With elections nearing, we revisit Sathyan Anthikad's 1991 comedy about a home that's split over politics, way before family WhatsApp groups did it.

Collage of Jayaram in white shirt and Sreenivasan in blue shirt in SandeshamScreenshot/YouTube
Flix Flix Flashback Friday, March 19, 2021 - 15:08

Discussing politics is a favourite activity with Malayalis. From tea shops to educational institutions, office spaces and the drawing room, political debate is a way of life in the state. And with Assembly elections just weeks away in Kerala, now is as good a time as any to revisit Sandesham, Sathyan Anthikad's 1991 comedy about a home that's split over politics, way before family WhatsApp groups entered the scene and accomplished it.

The film is centered on Raghavan Nair (Thilakan) and his five children — three boys and two girls. While the two sisters (KPAC Lalitha and Maathu), the youngest brother Prashanthan (Rahul Laxman) and mother Bhanu (Kaviyoor Ponnamma) add to the plot, the story is mostly about the neverending quarrel between the two older brothers — Prabhakaran (Sreenivasan, who also wrote the script) and Prakashan (Jayaram).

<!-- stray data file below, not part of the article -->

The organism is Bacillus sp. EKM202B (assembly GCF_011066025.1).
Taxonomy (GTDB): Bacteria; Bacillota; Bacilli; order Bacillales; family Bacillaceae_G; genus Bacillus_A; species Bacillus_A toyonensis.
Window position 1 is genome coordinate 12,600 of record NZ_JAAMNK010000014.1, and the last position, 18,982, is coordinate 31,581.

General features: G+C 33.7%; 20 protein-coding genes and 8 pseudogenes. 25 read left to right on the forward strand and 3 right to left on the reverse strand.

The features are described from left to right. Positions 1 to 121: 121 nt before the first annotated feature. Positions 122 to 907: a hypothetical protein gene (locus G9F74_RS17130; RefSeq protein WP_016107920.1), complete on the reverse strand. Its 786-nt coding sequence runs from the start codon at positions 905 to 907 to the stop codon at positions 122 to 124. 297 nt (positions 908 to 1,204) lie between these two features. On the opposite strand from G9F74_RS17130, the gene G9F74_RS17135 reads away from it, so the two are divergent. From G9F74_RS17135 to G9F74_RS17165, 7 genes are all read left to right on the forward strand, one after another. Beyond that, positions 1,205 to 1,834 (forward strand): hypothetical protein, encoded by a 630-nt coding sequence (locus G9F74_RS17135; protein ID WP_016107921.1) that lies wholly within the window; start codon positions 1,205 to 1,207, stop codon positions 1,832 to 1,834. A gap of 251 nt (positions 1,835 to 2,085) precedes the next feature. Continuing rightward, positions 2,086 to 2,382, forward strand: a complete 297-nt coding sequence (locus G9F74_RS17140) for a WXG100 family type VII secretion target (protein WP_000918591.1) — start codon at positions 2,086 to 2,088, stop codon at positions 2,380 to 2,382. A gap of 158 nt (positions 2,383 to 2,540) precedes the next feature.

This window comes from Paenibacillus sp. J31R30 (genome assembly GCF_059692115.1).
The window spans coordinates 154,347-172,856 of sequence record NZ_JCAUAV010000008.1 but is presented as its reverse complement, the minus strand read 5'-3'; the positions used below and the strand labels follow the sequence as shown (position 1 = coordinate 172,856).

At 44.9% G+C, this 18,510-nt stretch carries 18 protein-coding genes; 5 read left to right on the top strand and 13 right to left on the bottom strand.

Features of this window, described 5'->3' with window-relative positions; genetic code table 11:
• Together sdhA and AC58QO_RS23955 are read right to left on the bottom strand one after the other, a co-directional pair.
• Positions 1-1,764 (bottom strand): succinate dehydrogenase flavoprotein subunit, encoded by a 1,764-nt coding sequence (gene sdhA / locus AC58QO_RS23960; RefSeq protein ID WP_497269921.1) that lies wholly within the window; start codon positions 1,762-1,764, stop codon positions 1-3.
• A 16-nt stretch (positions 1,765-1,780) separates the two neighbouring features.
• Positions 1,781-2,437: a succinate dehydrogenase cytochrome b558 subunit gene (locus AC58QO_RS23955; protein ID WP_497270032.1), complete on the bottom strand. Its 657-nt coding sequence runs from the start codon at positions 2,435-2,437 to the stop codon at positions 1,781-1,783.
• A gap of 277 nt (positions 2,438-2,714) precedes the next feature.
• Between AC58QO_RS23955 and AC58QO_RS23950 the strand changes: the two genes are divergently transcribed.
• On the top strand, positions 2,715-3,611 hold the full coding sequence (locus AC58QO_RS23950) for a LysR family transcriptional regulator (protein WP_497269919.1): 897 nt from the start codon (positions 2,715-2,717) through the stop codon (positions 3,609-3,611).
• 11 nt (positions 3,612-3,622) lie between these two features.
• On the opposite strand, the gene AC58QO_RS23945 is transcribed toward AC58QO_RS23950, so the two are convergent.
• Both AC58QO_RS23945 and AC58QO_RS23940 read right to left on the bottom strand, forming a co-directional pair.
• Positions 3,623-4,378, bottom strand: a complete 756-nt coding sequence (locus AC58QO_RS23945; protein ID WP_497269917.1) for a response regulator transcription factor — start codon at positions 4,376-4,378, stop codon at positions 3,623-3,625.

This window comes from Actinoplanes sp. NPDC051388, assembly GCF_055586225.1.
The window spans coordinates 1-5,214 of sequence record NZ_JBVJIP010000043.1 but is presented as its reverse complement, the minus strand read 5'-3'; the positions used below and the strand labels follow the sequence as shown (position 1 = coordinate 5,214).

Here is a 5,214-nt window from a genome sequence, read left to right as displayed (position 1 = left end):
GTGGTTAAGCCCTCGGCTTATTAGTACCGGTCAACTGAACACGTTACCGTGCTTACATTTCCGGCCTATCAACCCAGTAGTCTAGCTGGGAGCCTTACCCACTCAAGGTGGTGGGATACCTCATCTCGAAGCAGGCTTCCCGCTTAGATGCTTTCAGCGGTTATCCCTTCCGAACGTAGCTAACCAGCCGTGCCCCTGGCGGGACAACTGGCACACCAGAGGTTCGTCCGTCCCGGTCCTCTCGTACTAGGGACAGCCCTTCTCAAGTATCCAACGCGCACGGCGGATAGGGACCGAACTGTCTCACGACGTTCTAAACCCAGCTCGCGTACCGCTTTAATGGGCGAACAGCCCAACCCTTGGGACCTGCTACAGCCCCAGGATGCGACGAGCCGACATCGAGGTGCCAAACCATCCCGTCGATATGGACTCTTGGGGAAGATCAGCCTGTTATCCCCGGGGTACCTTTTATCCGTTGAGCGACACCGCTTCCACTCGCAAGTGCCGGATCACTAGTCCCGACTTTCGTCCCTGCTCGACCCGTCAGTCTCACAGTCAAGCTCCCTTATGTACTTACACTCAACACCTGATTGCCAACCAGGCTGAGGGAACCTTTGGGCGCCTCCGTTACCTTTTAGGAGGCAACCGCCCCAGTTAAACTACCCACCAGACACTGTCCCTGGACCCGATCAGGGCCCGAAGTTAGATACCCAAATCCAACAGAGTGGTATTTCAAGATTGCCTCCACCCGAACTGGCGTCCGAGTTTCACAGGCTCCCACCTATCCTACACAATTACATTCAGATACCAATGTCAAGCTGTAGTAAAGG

Prabhakaran belongs to the RDP, and Prakashan's affiliation is to the INSP. The parties are clearly modelled on the Left (LDF) and the Congress (UDF), the two major rivals in the state, respectively. Both brothers were actively engaged in student politics and are now graduates but have not sought employment.